Ceiling Fan Motor Types: AC or DC
Ceiling fan motors are available in two varieties: AC and DC. (No, not the rock band!) What’s the difference between the two types of ceiling fan motor? Which one is a better fit for you?
First, let’s learn about fan motors.
How AC ceiling fan motors and DC ceiling fan motors work
AC means alternating current and DC means direct current. The difference between the two is in how the motors handle the electrical current they receive from the wiring in your ceiling.
AC motors use the supplied power from your electrical wiring directly, regulating speeds by controlling the frequency of the current.
DC motors convert the supplied power from your ceiling, regulating speeds by controlling the electrical current. (We know it’s a little confusing—alternating current motors handling power directly, direct current motors converting the power!)
Let's look at the advantages of both ceiling fan motor types now.
Advantages of AC ceiling fans
- Less expensive than DC motors
- Great reliability
- Good energy efficiency
- 3-speed and 4-speed options are common
Advantages of DC ceiling fans
- More efficient than AC motors
- Virtually silent operation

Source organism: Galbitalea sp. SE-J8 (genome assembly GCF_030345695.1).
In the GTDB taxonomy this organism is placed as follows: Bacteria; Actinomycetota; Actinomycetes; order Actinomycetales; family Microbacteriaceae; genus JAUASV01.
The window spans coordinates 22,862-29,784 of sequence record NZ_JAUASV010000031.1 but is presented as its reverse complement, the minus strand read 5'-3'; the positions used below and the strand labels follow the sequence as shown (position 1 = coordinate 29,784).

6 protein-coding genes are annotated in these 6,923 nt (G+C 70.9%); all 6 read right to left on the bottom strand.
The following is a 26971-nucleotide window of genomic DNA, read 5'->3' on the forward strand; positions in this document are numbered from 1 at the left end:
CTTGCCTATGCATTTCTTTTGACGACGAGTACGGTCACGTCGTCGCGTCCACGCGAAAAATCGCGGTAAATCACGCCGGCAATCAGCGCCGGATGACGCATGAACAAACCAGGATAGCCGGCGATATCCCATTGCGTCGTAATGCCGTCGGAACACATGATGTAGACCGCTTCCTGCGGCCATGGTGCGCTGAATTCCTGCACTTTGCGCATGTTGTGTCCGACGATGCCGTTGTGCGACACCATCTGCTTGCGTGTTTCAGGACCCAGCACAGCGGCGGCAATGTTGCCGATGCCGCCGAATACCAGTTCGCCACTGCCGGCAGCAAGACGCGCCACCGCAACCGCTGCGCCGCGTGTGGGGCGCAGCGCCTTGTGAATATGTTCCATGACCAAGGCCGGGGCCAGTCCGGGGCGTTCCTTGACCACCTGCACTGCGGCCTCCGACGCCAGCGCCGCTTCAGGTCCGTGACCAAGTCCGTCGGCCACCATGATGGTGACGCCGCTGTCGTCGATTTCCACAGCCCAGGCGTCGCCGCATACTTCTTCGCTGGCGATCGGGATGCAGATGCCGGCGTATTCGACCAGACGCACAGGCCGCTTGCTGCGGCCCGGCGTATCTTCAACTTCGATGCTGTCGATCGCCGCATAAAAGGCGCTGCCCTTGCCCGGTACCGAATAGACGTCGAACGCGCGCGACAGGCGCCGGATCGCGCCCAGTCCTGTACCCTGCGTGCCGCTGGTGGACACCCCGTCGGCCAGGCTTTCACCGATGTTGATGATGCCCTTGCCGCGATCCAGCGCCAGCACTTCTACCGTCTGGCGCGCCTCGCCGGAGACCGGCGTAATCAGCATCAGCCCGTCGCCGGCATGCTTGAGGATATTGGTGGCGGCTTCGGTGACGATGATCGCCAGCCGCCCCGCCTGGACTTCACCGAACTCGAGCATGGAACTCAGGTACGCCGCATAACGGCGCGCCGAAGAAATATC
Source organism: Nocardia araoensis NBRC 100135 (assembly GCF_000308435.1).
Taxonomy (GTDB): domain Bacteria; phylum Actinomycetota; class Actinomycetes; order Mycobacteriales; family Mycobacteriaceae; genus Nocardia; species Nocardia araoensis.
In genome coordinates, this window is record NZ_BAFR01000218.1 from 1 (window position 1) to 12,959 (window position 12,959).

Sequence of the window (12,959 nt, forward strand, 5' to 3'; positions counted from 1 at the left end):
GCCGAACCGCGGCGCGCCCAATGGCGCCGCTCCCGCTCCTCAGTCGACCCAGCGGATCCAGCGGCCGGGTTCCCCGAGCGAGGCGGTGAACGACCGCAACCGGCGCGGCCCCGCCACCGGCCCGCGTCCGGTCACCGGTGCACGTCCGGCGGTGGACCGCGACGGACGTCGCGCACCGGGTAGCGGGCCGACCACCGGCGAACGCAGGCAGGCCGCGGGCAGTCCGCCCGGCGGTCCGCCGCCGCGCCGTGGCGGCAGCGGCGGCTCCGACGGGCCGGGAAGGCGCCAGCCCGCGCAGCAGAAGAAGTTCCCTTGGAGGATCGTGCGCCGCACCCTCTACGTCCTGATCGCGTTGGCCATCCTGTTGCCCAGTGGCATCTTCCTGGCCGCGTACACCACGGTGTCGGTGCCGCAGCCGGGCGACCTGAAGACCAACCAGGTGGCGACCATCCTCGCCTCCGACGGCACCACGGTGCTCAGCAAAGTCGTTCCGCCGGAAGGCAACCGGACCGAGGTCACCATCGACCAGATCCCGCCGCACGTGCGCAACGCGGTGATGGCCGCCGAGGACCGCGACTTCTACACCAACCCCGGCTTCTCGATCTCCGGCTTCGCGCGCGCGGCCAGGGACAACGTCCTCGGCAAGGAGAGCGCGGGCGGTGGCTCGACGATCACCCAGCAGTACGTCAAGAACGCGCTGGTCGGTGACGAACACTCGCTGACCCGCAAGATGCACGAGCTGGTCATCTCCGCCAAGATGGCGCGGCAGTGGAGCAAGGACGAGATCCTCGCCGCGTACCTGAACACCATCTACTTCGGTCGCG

- Offers more power and torque while using less energy
- 6-speed options are common
AC ceiling fans are a smart choice for budget-conscious shoppers while DC ceiling fans are a smart choice for people focused on efficiency and energy savings. (Lights Online brands Monte Carlo and Kichler say their DC fans use 70 percent less energy than their AC varieties!) Fanimation, Craftmade, Quorum, Savoy House, Hunter and Casablanca also offer DC fans.
Plus, the smaller size of DC motors means that ceiling fan designers can create more compact and unique looks. If you're interested in out-of-the-box ceiling fan designs, those will likely use DC motors.
While AC ceiling fans use more energy than their DC counterparts, neither type uses an enormous amount of energy, especially compared to how much energy an HVAC system uses.
Still not sure what type of ceiling fan motor is right for you? Let’s talk dollars and cents.
Ceiling fan energy guides
Ceiling fans have a Ceiling Fan Energy Guide with 3 numbers: airflow, electricity use and airflow efficiency.
Airflow is measured in cubic feet per minute (cfm). The higher the airflow number, the more air is moving.
Electricity use tells you how many watts of energy the ceiling fan uses. (This measurement does not include ceiling fan lights.)
Divide the airflow by the electricity use to get the airflow efficiency. The higher the airflow efficiency, the more efficient the fan.
Let’s compare two similar ceiling fans, one with an AC motor and one with a DC motor.
Artizan’s ceiling fan energy guide numbers: Airflow 7,159 CFM, Electricity Use 75 watts, Airflow Efficiency 95 CFM/watt
Minimalist’s ceiling fan energy guide numbers: Airflow 7,240 CFM, Electricity Use 27 watts, Airflow Efficiency 267 CFM/watt
Minimalist is the winner in efficiency thanks to its smaller electricity use from the more efficient DC motor.